To this end, Titanium provides Titanium.Network.HTTPClient. By calling Titanium.Network.createHTTPClient we can get a HTTPClient object that we will use to make requests and receive respones. To display the feed, we will make use of Titanium.UI.TableView. The first thing to do is to create our HTTPClient, open it and create an empty data object that will later hold the data for our table.

var data = [];

var xhr = Ti.Network.createHTTPClient();

xhr.open(“GET”,’http://www.nytimes.com/services/xml/rss/nyt/GlobalHome.xml&#8217;);

The open() function takes two parameters – the first is the type of call we wish to make to the server (‘GET’ means we want to read data from the url) and the second is the URL of the page we want to contact (this is usually what appears in the address bar of your browser when you open the page). The URL I’m using is the link to a New York Times RSS feed.

So now we have created our client and have provided all the details of our request, its time to decide what the app must do when the server sends its response. This part is handled by the HTTPClient’s onload() function.

xhr.onload = function()
{
try
{
//handle server response here
}catch(E)
{
alert(E);
}
};

Because we cannot be certain beforehand that the server will respond in exactly the way we expect or that our handling of its response data will be perfectly error-proof, a try-catch is important here.

As mentioned earlier, the data sent by the server can be of two forms- xml format or just simple text. Titanium also provides us a third option of dealing with the response – in binary form. Hence, we can use responseText (normal text or JSON reply), responseXML(XML reply) or responseData (binary reply) depending on the type of reply. You can include a simple if-else-if block to check the response format within your app itself (if you’re in real rush, make a quick and dirty check by simply using alerts within the if-else-if once and run before you type in the rest of the processing code). The NY times returns data in xml so within the try we use the following code.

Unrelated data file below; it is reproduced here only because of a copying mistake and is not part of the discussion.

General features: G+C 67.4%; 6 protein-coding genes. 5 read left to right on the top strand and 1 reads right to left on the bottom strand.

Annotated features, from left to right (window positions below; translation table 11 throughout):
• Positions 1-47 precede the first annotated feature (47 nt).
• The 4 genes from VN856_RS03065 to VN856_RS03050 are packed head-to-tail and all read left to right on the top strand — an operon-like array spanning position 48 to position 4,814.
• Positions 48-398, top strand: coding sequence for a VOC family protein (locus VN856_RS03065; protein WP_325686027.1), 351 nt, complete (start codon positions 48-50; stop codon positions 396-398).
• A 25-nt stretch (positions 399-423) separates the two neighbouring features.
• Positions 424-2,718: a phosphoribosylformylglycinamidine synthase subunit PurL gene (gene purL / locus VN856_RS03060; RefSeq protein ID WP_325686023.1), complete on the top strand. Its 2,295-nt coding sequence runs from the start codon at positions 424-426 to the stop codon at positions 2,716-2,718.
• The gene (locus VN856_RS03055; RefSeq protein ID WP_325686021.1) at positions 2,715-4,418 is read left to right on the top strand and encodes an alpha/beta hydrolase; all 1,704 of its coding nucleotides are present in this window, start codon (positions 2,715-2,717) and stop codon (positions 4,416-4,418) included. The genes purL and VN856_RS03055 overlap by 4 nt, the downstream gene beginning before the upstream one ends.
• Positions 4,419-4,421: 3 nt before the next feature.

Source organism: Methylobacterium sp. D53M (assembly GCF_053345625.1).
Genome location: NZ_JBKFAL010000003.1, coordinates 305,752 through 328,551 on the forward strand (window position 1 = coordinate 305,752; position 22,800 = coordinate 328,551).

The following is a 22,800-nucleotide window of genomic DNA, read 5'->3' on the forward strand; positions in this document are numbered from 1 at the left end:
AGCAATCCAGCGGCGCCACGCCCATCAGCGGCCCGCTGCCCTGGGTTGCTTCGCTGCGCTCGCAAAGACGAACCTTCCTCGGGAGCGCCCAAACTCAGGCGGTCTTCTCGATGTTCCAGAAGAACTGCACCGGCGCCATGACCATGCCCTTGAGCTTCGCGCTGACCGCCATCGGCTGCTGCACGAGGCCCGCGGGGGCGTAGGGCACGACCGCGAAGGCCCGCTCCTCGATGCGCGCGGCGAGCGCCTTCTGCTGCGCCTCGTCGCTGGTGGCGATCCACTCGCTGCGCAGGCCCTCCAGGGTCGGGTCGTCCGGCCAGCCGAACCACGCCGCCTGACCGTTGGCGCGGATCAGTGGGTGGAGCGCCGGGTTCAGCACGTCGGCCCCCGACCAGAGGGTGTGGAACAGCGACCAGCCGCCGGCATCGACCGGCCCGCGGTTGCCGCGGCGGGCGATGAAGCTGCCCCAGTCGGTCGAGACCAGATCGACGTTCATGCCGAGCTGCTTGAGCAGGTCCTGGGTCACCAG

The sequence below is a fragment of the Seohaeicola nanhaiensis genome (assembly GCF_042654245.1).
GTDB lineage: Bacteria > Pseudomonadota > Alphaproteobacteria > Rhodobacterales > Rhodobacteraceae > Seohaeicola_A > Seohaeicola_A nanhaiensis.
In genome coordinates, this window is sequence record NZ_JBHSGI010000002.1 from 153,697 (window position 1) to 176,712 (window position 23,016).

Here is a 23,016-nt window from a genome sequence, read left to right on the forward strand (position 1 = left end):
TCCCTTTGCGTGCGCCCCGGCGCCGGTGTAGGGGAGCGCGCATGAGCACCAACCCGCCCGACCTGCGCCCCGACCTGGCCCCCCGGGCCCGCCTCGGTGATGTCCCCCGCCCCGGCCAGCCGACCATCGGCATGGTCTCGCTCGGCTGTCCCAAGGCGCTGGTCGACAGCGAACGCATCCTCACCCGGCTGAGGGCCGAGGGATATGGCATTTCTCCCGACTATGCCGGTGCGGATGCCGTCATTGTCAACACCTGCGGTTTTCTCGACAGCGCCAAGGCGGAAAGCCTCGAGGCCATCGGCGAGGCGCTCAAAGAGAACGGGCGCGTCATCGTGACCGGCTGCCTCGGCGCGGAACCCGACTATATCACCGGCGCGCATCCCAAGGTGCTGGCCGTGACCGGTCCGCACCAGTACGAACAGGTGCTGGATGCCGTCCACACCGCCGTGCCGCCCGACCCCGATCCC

//get the overall xml document
var doc = this.responseXML.documentElement;

//this gives us an array of all the ‘item’ tags in the document
var items = doc.getElementsByTagName(“item”);

//get the title of the page
var doctitle = doc.evaluate(“//channel/title/text()”).item(0).nodeValue;

var x = 0;

We will now loop over the array of ‘items’ to fill each row of the feed table to display.

for (var c=0;c<items.length;c++)
{
//get the cth feed item from the array
var item = items.item(c);

//get the title of the feed item
var title = item.getElementsByTagName(“title”).item(0).text;

//create a new row and a label field in it to hold the title
var row = Ti.UI.createTableViewRow({height:80});

var label = Ti.UI.createLabel({
text:title,
left:72,
top:5,
bottom:5,
right:5,
color:’#000′,
textAlign: ‘center’,
});

row.add(label);

//set the url to go to when user selects the row
row.url = item.getElementsByTagName(“link”).item(0).text;

//add this row to the data object
data[x++] = row;

}

Now that we have filled each row and added it to the data object for the TableView, we will create the TableView itself and attach an event listener to it. Don’t forget to add the TableView to a window!

var tableview = Titanium.UI.createTableView({data:data});
tableview.addEventListener(‘click’,function(e)
{
//create a new Window
var w = Ti.UI.createWindow({title:doctitle});

//create a new WebView that shows the url attached to the row clicked
var wb = Ti.UI.createWebView({url: e.row.url});

w.add(wb);
w.open({modal:true});
});

//Open a new window to show the feed table
var window = Ti.UI.createWindow();

window.add(tableview);
window.open();

Now our try block is finished and all we have to is send the XML HTTP Request. Remember, this is outside the onload() function. That’s kinda obvious, but who knows!

xhr.send();

And with that our very own custom feed reader is ready! If you wish to make a similar app for another webpage, be sure to view the source code for the page first. This is because not all pages are formatted the same way and all the tags can vary. But do try to experiment…there are as many things we can do as there are types of feeds- picture feeds, video feeds and even radio feeds. So have fun coding!ūüėÄ